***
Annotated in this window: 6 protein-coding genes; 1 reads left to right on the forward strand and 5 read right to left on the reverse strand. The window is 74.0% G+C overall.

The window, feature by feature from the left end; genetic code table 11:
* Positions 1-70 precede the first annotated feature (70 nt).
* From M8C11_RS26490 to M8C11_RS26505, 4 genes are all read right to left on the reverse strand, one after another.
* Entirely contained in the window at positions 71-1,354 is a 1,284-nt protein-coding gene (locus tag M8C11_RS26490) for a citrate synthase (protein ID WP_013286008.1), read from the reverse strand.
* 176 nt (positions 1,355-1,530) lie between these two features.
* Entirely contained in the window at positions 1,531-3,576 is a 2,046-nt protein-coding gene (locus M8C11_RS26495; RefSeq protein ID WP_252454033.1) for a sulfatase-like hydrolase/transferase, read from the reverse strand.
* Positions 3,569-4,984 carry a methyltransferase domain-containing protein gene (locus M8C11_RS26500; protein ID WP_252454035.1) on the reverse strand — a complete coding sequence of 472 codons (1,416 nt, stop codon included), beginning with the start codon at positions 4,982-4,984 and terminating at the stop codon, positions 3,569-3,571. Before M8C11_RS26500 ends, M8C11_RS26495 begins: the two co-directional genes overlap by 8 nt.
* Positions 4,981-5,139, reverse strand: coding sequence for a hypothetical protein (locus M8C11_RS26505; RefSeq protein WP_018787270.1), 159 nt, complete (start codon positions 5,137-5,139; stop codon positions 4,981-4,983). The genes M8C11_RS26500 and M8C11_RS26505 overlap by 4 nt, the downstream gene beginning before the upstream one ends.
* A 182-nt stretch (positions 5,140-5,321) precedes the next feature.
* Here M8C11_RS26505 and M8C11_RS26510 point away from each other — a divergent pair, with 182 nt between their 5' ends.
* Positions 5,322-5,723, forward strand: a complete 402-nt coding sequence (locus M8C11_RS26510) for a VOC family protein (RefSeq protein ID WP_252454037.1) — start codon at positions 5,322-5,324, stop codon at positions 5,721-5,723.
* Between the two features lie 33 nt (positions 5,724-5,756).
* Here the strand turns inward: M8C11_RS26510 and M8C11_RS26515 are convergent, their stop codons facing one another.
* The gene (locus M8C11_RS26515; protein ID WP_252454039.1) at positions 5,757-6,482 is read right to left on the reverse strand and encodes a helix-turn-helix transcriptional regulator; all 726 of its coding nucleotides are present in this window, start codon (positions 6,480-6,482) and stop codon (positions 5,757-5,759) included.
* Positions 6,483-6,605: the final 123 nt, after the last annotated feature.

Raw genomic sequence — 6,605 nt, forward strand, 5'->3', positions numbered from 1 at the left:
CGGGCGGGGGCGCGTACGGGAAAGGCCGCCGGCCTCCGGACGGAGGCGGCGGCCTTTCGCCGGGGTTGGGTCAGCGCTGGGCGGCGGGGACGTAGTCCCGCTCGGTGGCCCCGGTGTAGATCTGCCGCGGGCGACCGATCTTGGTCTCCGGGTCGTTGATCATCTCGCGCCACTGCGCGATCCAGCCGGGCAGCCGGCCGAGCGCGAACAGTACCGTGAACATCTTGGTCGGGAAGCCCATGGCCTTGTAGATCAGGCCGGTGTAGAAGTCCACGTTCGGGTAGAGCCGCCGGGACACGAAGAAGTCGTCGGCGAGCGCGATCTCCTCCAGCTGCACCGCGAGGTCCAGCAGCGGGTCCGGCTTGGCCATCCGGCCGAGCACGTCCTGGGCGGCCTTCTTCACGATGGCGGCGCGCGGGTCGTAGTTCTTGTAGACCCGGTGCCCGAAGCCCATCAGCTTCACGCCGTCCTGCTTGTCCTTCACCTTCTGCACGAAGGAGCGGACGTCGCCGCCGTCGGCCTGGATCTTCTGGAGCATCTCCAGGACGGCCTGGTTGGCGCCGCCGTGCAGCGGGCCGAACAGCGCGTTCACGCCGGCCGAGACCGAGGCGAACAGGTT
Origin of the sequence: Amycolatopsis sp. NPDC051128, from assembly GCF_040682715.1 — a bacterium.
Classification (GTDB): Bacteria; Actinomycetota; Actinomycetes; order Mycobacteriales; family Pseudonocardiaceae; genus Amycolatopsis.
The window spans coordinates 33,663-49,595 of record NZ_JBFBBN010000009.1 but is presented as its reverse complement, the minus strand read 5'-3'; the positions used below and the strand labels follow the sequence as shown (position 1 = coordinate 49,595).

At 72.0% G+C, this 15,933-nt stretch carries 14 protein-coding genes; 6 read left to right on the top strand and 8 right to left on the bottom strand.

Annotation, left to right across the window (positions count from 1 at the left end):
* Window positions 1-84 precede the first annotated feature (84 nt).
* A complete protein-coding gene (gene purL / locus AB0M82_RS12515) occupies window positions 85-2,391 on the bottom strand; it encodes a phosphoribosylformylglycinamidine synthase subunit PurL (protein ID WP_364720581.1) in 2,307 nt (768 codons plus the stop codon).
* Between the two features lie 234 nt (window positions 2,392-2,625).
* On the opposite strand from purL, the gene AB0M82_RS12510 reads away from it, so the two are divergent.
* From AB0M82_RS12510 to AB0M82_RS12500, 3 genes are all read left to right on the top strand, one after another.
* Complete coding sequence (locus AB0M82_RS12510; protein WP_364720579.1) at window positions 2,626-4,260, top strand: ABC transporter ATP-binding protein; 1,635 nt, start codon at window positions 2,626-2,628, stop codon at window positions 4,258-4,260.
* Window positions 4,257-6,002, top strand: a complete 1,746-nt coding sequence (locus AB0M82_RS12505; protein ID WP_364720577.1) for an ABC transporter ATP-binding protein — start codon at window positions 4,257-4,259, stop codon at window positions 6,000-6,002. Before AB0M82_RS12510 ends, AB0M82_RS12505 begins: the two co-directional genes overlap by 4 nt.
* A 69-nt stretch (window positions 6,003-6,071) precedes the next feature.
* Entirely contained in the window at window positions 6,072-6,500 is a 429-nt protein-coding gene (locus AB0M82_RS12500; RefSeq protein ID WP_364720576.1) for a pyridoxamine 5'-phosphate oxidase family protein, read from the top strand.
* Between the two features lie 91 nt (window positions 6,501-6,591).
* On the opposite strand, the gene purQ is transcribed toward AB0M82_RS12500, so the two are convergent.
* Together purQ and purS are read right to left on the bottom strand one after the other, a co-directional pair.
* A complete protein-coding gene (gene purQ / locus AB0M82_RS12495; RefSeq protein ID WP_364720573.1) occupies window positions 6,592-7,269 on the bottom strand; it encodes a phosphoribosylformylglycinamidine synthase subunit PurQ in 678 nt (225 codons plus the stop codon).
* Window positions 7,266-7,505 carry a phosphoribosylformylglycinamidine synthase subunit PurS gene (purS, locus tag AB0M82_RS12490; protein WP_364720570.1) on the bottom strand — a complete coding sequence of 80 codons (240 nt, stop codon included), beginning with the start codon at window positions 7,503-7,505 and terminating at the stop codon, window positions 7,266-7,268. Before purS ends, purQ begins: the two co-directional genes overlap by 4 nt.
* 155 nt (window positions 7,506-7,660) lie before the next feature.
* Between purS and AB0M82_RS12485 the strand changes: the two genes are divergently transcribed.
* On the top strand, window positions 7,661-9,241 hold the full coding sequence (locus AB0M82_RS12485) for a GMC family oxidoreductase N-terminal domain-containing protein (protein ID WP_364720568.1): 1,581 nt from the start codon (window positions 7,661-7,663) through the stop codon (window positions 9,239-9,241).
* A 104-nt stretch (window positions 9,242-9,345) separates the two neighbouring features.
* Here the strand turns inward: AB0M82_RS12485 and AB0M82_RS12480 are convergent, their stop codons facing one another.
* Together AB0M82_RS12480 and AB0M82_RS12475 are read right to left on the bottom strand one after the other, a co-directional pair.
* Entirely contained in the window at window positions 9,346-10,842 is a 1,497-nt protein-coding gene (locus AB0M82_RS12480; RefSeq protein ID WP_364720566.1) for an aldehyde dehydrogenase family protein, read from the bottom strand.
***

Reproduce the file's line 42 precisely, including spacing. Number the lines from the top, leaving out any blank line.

* Here the strand turns inward: AB0M82_RS12485 and AB0M82_RS12480 are convergent, their stop codons facing one another.